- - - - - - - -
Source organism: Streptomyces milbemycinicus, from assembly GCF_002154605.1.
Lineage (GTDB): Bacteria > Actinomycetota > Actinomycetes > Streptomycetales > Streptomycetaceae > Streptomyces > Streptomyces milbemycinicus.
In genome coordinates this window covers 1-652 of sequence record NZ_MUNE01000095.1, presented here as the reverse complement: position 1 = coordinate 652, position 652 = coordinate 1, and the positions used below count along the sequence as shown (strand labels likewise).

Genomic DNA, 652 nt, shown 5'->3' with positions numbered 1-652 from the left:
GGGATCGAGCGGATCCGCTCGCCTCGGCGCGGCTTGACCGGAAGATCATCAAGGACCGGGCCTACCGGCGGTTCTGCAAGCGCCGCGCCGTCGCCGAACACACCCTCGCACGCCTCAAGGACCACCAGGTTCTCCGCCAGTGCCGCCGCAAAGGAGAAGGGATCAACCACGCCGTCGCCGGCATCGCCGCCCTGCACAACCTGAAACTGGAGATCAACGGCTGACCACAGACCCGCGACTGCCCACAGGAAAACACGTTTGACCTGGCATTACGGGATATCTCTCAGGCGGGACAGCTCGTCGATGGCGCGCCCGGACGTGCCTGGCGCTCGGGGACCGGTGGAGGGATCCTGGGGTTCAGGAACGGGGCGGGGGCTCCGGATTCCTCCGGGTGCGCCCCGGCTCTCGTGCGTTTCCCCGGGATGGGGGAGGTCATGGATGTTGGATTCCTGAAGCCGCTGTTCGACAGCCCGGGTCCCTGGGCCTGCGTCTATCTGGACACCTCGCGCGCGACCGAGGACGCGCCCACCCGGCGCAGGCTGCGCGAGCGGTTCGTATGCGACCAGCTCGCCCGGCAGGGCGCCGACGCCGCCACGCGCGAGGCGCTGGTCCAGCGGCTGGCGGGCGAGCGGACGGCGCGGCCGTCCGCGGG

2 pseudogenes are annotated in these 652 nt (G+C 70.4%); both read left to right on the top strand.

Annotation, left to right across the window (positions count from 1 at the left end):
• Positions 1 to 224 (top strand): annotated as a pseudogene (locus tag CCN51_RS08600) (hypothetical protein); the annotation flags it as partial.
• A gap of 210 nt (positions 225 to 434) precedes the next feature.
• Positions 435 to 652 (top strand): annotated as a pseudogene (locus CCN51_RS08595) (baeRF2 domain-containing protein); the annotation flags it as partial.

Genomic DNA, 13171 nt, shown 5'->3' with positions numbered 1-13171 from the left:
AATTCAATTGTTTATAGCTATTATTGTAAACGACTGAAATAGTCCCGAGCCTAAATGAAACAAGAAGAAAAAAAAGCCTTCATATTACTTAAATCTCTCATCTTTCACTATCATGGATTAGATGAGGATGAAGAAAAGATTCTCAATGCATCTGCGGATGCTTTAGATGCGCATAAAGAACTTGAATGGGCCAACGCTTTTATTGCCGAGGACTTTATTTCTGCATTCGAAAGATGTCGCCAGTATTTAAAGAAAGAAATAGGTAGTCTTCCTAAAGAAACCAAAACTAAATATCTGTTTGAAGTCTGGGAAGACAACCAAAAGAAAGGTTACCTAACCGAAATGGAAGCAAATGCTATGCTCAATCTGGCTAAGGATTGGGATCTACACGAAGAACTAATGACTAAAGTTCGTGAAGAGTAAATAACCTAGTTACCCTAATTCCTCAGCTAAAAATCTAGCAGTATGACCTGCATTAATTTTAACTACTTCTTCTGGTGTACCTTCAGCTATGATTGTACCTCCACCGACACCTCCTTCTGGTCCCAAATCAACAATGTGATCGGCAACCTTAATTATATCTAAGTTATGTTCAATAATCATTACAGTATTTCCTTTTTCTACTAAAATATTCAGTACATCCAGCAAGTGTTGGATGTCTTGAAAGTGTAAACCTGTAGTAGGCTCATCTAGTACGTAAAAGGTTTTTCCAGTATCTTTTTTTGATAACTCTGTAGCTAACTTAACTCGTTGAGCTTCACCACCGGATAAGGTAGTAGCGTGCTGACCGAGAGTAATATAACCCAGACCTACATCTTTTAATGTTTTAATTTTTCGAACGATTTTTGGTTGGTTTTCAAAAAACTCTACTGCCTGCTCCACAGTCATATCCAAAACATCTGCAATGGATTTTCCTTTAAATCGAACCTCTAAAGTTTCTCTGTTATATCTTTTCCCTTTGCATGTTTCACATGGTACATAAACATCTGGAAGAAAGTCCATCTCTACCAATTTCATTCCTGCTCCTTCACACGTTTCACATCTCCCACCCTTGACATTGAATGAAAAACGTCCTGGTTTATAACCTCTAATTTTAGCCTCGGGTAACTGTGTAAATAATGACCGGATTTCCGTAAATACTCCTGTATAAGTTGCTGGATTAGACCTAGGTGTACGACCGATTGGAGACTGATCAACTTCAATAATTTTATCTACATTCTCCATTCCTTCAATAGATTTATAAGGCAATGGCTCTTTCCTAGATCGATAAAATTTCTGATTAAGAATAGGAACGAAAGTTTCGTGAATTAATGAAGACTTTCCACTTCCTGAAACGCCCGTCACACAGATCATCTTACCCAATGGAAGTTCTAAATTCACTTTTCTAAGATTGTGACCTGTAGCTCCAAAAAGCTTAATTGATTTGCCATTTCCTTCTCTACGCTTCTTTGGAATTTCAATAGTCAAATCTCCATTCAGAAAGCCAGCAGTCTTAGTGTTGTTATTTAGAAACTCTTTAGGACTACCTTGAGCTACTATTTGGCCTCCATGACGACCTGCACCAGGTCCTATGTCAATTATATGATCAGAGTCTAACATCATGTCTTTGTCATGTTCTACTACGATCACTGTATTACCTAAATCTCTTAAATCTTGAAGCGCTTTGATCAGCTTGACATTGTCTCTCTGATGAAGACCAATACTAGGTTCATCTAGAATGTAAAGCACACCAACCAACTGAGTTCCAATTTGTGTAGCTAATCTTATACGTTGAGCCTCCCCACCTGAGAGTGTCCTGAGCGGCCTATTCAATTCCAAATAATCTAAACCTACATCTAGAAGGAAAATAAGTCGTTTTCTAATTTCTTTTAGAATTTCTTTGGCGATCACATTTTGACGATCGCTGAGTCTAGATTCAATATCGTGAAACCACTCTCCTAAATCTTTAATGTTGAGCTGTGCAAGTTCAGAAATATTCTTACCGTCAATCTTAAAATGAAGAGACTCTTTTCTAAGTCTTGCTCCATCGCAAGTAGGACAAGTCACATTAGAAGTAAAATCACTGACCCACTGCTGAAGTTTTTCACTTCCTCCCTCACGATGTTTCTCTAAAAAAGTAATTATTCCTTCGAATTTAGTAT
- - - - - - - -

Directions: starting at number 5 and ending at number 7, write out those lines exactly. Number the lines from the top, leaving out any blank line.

GGGATCGAGCGGATCCGCTCGCCTCGGCGCGGCTTGACCGGAAGATCATCAAGGACCGGGCCTACCGGCGGTTCTGCAAGCGCCGCGCCGTCGCCGAACACACCCTCGCACGCCTCAAGGACCACCAGGTTCTCCGCCAGTGCCGCCGCAAAGGAGAAGGGATCAACCACGCCGTCGCCGGCATCGCCGCCCTGCACAACCTGAAACTGGAGATCAACGGCTGACCACAGACCCGCGACTGCCCACAGGAAAACACGTTTGACCTGGCATTACGGGATATCTCTCAGGCGGGACAGCTCGTCGATGGCGCGCCCGGACGTGCCTGGCGCTCGGGGACCGGTGGAGGGATCCTGGGGTTCAGGAACGGGGCGGGGGCTCCGGATTCCTCCGGGTGCGCCCCGGCTCTCGTGCGTTTCCCCGGGATGGGGGAGGTCATGGATGTTGGATTCCTGAAGCCGCTGTTCGACAGCCCGGGTCCCTGGGCCTGCGTCTATCTGGACACCTCGCGCGCGACCGAGGACGCGCCCACCCGGCGCAGGCTGCGCGAGCGGTTCGTATGCGACCAGCTCGCCCGGCAGGGCGCCGACGCCGCCACGCGCGAGGCGCTGGTCCAGCGGCTGGCGGGCGAGCGGACGGCGCGGCCGTCCGCGGG

2 pseudogenes are annotated in these 652 nt (G+C 70.4%); both read left to right on the top strand.

Annotation, left to right across the window (positions count from 1 at the left end):